Some 700 years ago, possibly in the now lost Dieulacres Abbey near Leek, an anonymous scribe wrote down a narrative poem of heroes and temptation, enchantment, deceit, chivalry and naughtiness. A single manuscript survived the centuries and now Gawain and the Green Knight it is one of the gems of early English literature
Packhorse Bridge at Wycoller

Inspired by the story of Gawain and the recent translations and retellings by Simon Armitage and Michael Morpurgo,  Mid-Pennine Arts, Roughlee Primary School, Whitefield Infant School and myself have embarked upon an exciting heroic adventure of our own.

Playing with the sounds and rhythms of words, inventing our own characters and working in Wycoller Country Park, we're writing our own new alliterative, narrative poems

Our stories will grow, patterns of words will change, ideas will become music (with Hannah Jones), adventures will become textiles (with Ruth Evans) and everything will go…wherever it needs to go!

First session yesterday: telling the story of Gawain to get us started, making the story with people, howling like the wolves in the woods, falling in moats, being locked in dungeons…..

More instalments will follow!

First character studies:

the wet-weather witch watches 
from windows, waving 
at passers-by

In a wild wood, wild boars snort and snuffle in the leaves,

Horses run through the trees,
And in a dark cave, deep in the woods,
At the foot of a hill lives a black bear with her babies.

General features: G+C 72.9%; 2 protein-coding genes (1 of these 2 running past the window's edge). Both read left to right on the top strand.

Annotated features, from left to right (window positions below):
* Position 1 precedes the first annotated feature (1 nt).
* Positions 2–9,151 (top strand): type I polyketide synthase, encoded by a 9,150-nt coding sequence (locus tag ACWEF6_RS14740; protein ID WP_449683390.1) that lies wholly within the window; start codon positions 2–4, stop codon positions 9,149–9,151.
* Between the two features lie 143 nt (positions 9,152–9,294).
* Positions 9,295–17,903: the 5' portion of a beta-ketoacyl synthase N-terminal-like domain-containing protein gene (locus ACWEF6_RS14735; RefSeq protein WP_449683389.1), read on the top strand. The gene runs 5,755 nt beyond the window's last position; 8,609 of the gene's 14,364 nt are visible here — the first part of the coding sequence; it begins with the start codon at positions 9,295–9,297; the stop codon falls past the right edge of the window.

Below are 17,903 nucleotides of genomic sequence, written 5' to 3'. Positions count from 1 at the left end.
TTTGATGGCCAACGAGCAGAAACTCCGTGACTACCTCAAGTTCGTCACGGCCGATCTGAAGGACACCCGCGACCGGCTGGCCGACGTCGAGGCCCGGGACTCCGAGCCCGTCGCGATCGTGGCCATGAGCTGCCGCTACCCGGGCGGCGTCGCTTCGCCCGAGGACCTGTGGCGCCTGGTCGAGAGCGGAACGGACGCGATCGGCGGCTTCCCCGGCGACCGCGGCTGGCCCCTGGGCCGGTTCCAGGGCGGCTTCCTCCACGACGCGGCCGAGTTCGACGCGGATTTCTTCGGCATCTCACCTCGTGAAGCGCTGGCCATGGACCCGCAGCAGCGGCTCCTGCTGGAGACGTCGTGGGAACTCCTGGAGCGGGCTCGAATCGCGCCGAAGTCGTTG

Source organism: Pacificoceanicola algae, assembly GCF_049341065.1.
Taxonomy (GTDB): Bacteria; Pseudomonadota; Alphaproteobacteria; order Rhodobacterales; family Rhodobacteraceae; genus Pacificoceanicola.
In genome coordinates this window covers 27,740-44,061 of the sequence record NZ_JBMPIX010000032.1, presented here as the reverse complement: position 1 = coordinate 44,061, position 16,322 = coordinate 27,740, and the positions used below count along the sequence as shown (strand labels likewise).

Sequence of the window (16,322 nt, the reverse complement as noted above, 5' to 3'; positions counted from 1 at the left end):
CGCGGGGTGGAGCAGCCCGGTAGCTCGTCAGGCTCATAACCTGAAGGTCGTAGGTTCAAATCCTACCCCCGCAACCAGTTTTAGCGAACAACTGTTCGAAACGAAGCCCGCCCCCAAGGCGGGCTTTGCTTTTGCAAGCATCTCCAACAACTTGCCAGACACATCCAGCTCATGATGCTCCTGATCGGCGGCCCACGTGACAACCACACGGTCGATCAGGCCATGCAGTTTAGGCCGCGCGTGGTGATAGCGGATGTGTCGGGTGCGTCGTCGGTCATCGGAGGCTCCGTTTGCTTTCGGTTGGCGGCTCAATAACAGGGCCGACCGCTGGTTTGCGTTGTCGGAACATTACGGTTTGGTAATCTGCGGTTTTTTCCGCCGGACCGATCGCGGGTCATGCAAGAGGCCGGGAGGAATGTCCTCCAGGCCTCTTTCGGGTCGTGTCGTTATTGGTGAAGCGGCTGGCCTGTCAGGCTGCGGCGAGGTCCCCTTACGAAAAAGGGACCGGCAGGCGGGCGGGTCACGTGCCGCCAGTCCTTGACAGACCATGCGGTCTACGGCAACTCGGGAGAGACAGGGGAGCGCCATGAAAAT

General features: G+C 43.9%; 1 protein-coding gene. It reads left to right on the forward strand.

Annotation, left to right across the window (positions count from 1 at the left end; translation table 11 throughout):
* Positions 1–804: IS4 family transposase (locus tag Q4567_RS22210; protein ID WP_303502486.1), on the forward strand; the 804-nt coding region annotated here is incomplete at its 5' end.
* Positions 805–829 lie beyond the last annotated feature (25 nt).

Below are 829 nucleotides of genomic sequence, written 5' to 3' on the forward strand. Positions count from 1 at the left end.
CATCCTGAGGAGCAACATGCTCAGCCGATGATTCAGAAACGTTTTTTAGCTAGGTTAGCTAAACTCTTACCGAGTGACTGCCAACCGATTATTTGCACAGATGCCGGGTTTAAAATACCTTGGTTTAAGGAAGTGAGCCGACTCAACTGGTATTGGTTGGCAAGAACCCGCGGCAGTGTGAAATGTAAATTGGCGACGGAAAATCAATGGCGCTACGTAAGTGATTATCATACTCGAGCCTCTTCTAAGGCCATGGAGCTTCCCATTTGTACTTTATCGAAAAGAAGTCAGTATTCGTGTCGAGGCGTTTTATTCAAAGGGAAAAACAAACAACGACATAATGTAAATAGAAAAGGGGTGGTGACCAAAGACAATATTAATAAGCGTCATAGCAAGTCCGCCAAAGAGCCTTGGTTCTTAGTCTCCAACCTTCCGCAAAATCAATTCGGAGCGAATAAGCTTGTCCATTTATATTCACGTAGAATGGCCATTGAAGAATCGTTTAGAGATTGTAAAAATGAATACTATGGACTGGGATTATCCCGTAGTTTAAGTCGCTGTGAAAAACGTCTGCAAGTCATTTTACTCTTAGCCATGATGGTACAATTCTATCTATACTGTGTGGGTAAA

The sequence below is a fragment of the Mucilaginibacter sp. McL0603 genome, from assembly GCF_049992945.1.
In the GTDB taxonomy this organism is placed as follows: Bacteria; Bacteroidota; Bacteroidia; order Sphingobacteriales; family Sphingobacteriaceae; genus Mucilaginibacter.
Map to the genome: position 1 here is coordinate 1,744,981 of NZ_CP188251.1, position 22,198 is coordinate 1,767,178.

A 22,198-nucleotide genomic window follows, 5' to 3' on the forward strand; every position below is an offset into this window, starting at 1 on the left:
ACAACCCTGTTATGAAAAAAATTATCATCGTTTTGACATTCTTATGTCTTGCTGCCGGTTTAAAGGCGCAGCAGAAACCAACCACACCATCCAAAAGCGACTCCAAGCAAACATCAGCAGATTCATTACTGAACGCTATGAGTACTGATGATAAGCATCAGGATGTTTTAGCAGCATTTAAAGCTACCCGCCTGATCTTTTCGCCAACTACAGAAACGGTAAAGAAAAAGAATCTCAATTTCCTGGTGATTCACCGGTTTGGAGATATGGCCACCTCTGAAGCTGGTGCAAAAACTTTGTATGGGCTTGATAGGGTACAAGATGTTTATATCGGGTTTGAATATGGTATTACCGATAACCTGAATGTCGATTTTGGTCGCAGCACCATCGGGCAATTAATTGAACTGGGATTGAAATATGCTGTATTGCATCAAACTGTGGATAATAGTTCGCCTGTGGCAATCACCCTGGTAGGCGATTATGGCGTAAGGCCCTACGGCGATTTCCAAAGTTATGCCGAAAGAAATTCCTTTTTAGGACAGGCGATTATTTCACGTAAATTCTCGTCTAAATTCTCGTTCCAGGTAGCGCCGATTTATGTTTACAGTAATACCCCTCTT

Every day the bears bathe in a raging, rushing, rattling river

One knight was riding through the forest and saw
beyond the trees,
beyond the woods
The ruins of a castle
And the golden broken remains of a temple

I have worked on Gawain projects before - most notably a puppet performance for the Flash TeaPot Parade a few years ago (you can work it out - the village itself is called Flash, not necessarily a description of the various teapots)

This new project is supported by
the Clore Duffield Foundation
Duchy of Lancaster

Saturday, 1 June 2013

Once And Future Giants: book review

Once and Future Giants: What Ice Age Extinctions Tell Us About the Fate of Earth's Largest Animals 
Sharon Levy
Oxford University Press, USA; 2011
ISBN; 978-0-19-993116-3

I have a deep and abiding affection for mammoths and an awful creeping suspicion about our ancestors’ role in their extinction. So I started reading  Sharon Levy’s book with a mixture of wariness and excitement.